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Benedict XVI speaks to flock that withstood Communism

Pilgrims arrive for Vespers in Etzelsbach, central Germany (AP Photo/Markus Schreiber)

Pope Benedict presided over Vespers for 90,000 people gathered at the Marian shrine of Etzelbach on Friday evening.

The Marian sanctuary does not appear on most maps of Germany. But for Pope Benedict XVI, the tiny shrine looms large on the country’s religious landscape. Despite decades of persecution under Communism, this small Catholic community kept the faith.

The Pope travelled by helicopter to the pilgrimage site at the end of the second day of his trip to his German homeland. After addressing the German parliament, celebrating Mass in Berlin’s Olympic Stadium and holding a historic encounter with Lutheran leaders, the stop in Etzelsbach might have seemed an afterthought. But that would be to misread Pope Benedict’s priorities.

If the stated theme of his German visit was to remind a secularised society about God, here was a place where religious values remain strong , an island of belief in a sea of religious indifference and, for the Pope, well worth a pilgrimage.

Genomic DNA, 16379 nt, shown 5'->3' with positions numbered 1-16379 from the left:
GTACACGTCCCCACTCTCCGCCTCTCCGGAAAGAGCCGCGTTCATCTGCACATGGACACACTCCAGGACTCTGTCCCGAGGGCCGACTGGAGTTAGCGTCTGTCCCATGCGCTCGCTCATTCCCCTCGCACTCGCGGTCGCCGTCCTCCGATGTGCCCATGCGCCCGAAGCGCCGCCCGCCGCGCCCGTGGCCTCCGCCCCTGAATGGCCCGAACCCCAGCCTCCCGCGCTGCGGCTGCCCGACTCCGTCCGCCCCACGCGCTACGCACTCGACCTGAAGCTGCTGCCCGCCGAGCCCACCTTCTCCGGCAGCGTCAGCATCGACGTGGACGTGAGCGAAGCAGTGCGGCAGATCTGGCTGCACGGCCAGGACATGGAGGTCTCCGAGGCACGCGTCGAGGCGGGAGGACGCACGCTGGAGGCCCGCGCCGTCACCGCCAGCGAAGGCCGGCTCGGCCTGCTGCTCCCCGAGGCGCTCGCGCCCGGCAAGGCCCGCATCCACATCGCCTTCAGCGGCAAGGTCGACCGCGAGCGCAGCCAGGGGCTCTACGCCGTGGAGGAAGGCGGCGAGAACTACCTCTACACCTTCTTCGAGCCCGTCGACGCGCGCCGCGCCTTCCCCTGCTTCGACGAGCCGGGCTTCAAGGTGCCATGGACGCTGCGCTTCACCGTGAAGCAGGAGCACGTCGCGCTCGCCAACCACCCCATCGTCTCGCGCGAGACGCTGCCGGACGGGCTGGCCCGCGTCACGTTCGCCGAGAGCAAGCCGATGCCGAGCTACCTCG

A multitude turned out for the Pope, and it was a diverse crowd: school children and families, tattooed teenagers and elderly pilgrims from the Eichsfeld region, a small Catholic enclave.

Living under Communism has left many non-believers in this part of Germany, but a visitor would not know it from the crosses, chapels and roadside Stations of the Cross found in the group of villages surrounding Etzelsbach.

The Marian sanctuary owes its origins to a local tradition that is still well-remembered by pilgrims. About 400 years ago a farmer was plowing a field when he saw his horse fall repeatedly to its knees at the same spot. The farmer dug in the soil and found a wooden carving of Mary holding the dead Christ and with that the pilgrimages began.

Presiding at Vespers, the pope Prayed before the statue and spoke about its meaning in simple language.

“The hearts of Jesus and his mother are turned to one another; they come close to each other. They exchange their love,” he said.

He said Mary, with a mother’s tenderness, wants all people to respond to God’s love.

“When we allow God’s love to influence the whole of our lives, then heaven stands open. … Then the little things of everyday life acquire meaning, and great problems find solutions,” he said.